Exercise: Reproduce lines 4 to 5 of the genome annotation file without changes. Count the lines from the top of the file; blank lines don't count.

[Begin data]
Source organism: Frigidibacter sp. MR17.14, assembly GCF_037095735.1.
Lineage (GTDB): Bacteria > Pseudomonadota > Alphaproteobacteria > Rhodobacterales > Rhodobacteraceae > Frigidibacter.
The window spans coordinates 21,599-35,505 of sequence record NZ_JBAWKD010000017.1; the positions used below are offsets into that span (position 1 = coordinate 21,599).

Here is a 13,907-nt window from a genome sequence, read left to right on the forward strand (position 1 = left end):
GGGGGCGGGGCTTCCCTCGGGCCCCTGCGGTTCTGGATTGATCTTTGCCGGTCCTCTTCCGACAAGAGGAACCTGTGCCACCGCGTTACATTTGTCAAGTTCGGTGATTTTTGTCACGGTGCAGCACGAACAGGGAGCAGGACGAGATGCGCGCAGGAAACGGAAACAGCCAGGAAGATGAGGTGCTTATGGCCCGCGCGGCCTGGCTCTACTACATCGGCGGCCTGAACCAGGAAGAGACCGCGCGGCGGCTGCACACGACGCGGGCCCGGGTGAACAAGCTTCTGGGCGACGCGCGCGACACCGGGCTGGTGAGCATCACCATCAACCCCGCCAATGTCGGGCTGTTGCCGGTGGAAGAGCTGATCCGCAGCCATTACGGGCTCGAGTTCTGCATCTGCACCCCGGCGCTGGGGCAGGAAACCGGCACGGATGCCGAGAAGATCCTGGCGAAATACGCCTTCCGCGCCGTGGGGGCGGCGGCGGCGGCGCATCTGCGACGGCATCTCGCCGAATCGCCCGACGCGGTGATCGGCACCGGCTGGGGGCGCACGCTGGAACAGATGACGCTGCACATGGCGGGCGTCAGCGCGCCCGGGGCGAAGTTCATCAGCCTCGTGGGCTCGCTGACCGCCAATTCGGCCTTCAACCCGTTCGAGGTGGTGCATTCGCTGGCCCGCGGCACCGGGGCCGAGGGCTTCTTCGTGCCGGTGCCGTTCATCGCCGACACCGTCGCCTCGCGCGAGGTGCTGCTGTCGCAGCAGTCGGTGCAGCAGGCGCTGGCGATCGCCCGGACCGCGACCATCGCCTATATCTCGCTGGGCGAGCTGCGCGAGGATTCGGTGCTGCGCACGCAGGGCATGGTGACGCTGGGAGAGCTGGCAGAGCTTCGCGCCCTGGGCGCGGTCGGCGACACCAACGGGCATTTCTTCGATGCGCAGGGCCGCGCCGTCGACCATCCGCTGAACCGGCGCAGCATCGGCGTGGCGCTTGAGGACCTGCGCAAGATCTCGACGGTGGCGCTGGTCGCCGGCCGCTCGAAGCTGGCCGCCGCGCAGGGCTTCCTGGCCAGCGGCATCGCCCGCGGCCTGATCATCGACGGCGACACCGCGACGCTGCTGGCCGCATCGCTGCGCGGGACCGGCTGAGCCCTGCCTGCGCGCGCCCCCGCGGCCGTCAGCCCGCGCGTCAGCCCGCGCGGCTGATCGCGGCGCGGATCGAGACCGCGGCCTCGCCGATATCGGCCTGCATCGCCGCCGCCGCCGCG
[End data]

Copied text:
Here is a 13,907-nt window from a genome sequence, read left to right on the forward strand (position 1 = left end):
GGGGGCGGGGCTTCCCTCGGGCCCCTGCGGTTCTGGATTGATCTTTGCCGGTCCTCTTCCGACAAGAGGAACCTGTGCCACCGCGTTACATTTGTCAAGTTCGGTGATTTTTGTCACGGTGCAGCACGAACAGGGAGCAGGACGAGATGCGCGCAGGAAACGGAAACAGCCAGGAAGATGAGGTGCTTATGGCCCGCGCGGCCTGGCTCTACTACATCGGCGGCCTGAACCAGGAAGAGACCGCGCGGCGGCTGCACACGACGCGGGCCCGGGTGAACAAGCTTCTGGGCGACGCGCGCGACACCGGGCTGGTGAGCATCACCATCAACCCCGCCAATGTCGGGCTGTTGCCGGTGGAAGAGCTGATCCGCAGCCATTACGGGCTCGAGTTCTGCATCTGCACCCCGGCGCTGGGGCAGGAAACCGGCACGGATGCCGAGAAGATCCTGGCGAAATACGCCTTCCGCGCCGTGGGGGCGGCGGCGGCGGCGCATCTGCGACGGCATCTCGCCGAATCGCCCGACGCGGTGATCGGCACCGGCTGGGGGCGCACGCTGGAACAGATGACGCTGCACATGGCGGGCGTCAGCGCGCCCGGGGCGAAGTTCATCAGCCTCGTGGGCTCGCTGACCGCCAATTCGGCCTTCAACCCGTTCGAGGTGGTGCATTCGCTGGCCCGCGGCACCGGGGCCGAGGGCTTCTTCGTGCCGGTGCCGTTCATCGCCGACACCGTCGCCTCGCGCGAGGTGCTGCTGTCGCAGCAGTCGGTGCAGCAGGCGCTGGCGATCGCCCGGACCGCGACCATCGCCTATATCTCGCTGGGCGAGCTGCGCGAGGATTCGGTGCTGCGCACGCAGGGCATGGTGACGCTGGGAGAGCTGGCAGAGCTTCGCGCCCTGGGCGCGGTCGGCGACACCAACGGGCATTTCTTCGATGCGCAGGGCCGCGCCGTCGACCATCCGCTGAACCGGCGCAGCATCGGCGTGGCGCTTGAGGACCTGCGCAAGATCTCGACGGTGGCGCTGGTCGCCGGCCGCTCGAAGCTGGCCGCCGCGCAGGGCTTCCTGGCCAGCGGCATCGCCCGCGGCCTGATCATCGACGGCGACACCGCGACGCTGCTGGCCGCATCGCTGCGCGGGACCGGCTGAGCCCTGCCTGCGCGCGCCCCCGCGGCCGTCAGCCCGCGCGTCAGCCCGCGCGGCTGATCGCGGCGCGGATCGAGACCGCGGCCTCGCCGATATCGGCCTGCATCGCCGCCGCCGCCGCG